Sunday, December 8, 2013
Two months into his new job, Aaron Calafato knew he had made a mistake.
Aaron Calafato: "I was putting other students into debt to pay off my own student-loan debt. It was the most ridiculous thing I could think of."
Photos by Daniel Williams
WHEN: 7:30 p.m. Thursday; 8 p.m. Friday and Saturday; 2 p.m. Sunday
WHERE: Lucid Stage, 29 Baxter Blvd., Portland
HOW MUCH: $14
INFO: 899-3993; lucidstage.com
He was hired to recruit students to enroll in a for-profit university in the Midwest. He didn't want the job, but felt he had to take it: Between them, he and his wife owed $1,500 a month in student loans.
He quit the acting job for which he had gone to school to get, moved from New York to a big Midwestern city, and took a job he did not want because he was obligated to begin paying the loans.
"So I was putting other students into debt to pay off my own student-loan debt," he said by phone. "It was the most ridiculous thing I could think of. There was so much drama and hypocrisy in it, that I just had to write about it."
The result is Calafato's one-man play, "For Profit." He brings the social-theater piece to Portland for four shows beginning Thursday at Lucid Stage. Performances continue through Sunday.
Following Thursday's debut, Lucid Stage will host a panel discussion about the student-debt crisis. The panel will include state Rep. Diane Russell; Rob Brown, executive director of Opportunity Maine; and Nicola Wells, state director for the Maine League of Young Voters.
In addition to writing the play, Calafato acts in it. It runs about 75 minutes without an intermission.
"It's a hybrid of storytelling and performance; very raw and minimal," he said. "We've done this on a number of campuses, and things seem to be going well. We're booked through 2013.
"It's a big topic these days, and it looks like a lot of universities or organizations within universities are interested in having this dialogue. Of course, it's entertainment, but we want to create awareness."
Calafato took the job as an admissions adviser with an open mind. He thought he had made a wise career move, financially and otherwise.
"But within the first two months, it became one of the most jarring experiences of my life in terms of how prospective students were treated and how we were trained," he said, declining to name the institution. "It was predatory, and we were trained to commodify students just to get them enrolled.
"It became very clear that my job was not to make sure the students were ready, but to get them over to the financial aid office" to see if they qualified for federal student loans.
He went home at night feeling morally corrupt. "I just couldn't sleep."
Calafato admits that his former employer stands as a single example, but suspects that the practice of qualifying as many students as possible for financial aid is widespread at both private for-profit and public non-profit educational institutions.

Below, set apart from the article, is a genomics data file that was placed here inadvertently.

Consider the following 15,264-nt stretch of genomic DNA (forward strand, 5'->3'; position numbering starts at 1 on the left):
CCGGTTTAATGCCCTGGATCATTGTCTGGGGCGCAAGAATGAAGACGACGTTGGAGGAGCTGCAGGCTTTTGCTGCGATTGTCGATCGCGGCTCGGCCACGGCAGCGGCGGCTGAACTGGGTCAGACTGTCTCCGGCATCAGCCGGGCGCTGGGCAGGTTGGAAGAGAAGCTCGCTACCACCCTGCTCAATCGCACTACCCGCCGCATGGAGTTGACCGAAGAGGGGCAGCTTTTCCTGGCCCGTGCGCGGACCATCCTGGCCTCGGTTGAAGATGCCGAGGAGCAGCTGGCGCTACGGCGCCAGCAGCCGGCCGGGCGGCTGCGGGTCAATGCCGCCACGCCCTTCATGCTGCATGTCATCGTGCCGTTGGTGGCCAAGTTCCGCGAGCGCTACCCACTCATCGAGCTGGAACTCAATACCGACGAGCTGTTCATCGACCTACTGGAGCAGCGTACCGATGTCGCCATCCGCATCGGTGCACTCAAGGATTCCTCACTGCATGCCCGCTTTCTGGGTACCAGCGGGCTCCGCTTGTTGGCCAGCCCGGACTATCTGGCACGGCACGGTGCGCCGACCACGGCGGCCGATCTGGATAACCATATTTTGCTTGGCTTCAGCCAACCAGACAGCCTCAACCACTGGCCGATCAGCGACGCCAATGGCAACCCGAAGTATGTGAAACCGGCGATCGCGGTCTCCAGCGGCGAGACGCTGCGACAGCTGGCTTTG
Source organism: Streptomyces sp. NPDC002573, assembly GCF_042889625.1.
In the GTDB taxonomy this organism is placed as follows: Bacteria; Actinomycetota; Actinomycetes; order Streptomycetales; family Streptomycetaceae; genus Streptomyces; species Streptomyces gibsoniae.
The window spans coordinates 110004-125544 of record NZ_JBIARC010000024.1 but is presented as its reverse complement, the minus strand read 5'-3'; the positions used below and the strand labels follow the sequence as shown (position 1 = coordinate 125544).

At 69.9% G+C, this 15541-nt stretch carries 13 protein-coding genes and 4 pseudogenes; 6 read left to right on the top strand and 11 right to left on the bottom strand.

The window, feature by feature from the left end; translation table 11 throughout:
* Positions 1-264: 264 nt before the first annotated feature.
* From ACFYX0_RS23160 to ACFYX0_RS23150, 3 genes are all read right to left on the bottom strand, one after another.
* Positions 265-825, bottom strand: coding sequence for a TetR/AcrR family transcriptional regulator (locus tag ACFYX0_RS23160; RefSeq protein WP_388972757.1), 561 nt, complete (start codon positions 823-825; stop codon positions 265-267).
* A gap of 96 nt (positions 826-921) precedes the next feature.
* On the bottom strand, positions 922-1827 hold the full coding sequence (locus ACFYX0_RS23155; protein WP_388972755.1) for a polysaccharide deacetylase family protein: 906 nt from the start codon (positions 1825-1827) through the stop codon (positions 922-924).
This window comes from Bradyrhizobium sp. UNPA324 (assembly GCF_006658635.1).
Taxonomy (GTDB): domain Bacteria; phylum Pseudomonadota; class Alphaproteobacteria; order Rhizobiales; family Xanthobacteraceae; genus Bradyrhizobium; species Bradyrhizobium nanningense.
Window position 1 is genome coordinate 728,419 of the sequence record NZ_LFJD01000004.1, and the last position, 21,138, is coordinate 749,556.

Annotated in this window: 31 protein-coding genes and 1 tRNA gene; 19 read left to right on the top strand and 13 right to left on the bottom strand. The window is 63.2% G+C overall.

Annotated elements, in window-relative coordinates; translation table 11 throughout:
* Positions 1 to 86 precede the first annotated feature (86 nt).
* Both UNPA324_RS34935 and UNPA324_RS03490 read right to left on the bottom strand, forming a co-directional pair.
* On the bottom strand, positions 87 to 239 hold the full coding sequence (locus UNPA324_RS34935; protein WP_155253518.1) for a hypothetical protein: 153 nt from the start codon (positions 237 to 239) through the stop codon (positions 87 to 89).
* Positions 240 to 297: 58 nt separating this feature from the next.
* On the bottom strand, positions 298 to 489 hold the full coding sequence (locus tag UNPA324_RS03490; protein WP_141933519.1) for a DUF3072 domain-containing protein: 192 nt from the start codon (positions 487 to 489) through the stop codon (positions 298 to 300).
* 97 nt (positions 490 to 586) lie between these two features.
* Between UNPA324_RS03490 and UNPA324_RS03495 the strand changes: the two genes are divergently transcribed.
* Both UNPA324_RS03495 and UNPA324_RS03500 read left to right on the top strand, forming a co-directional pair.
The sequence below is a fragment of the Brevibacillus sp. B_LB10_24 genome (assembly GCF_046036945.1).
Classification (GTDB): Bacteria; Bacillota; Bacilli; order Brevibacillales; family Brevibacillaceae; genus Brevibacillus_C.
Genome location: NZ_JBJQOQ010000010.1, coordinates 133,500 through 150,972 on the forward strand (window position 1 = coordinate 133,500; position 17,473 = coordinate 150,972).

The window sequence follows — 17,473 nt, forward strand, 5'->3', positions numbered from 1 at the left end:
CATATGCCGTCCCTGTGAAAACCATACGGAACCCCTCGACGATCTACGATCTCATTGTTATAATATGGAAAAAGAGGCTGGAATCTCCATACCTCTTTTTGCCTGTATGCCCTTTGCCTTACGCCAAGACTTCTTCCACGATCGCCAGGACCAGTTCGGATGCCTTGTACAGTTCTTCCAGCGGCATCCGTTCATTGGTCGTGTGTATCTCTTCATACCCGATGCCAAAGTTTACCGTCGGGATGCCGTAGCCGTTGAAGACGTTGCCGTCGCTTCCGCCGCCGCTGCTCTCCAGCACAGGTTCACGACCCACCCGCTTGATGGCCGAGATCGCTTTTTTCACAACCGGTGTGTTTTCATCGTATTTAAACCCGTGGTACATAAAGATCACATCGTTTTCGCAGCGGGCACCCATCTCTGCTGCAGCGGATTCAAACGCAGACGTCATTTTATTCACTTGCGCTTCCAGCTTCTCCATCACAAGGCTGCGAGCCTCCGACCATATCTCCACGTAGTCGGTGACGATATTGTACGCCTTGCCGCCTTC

"For Profit" explores the issue through the lens of one person's experience, but it provides context for the larger issue that already is a flashpoint in the upcoming national election, said Liz McMahon, Lucid Stage director.
"It's an interesting and timely topic that affects a lot of people," she said.
According to national statistics, Maine students have an average debt load of $28,893, the second-highest in the nation. Because of their debt load, students are forced to move out of state in search of better-paying jobs in larger cities.
Russell, who lives in Portland, said the student-debt crisis is "a real problem for our economy here in Maine. It prevents people from being able to stay and invest in the state.
"We just need to raise awareness about the issue. Instead of blaming the students, we need to listen to them and invest in them. A lot of parents often assume that kids are not working hard enough to pay their bills or are not working hard enough to find jobs. But kids are working hard, and a lot of high school seniors are asking the question, 'Is a college education worth it?' -- and rightly so."
Russell, 35, carries $60,000 in student-loan debt herself. She said it has prevented her from buying a decent car or a house.
"I admit, I am a little a bitter," she said. "All through school, we are told, 'If you get a college education, you will get a job and make ends meet. If you want to make it, you have to get a degree.'
"Now we get a degree, and it's worth almost nothing. And we're paying extra for it. It just doesn't make any sense."
Correction: The article was edited at 9:09 on Thursday, August 2, 2012 to correct Calafato's first name.
Staff Writer Bob Keyes can be contacted at 791-6457 or:
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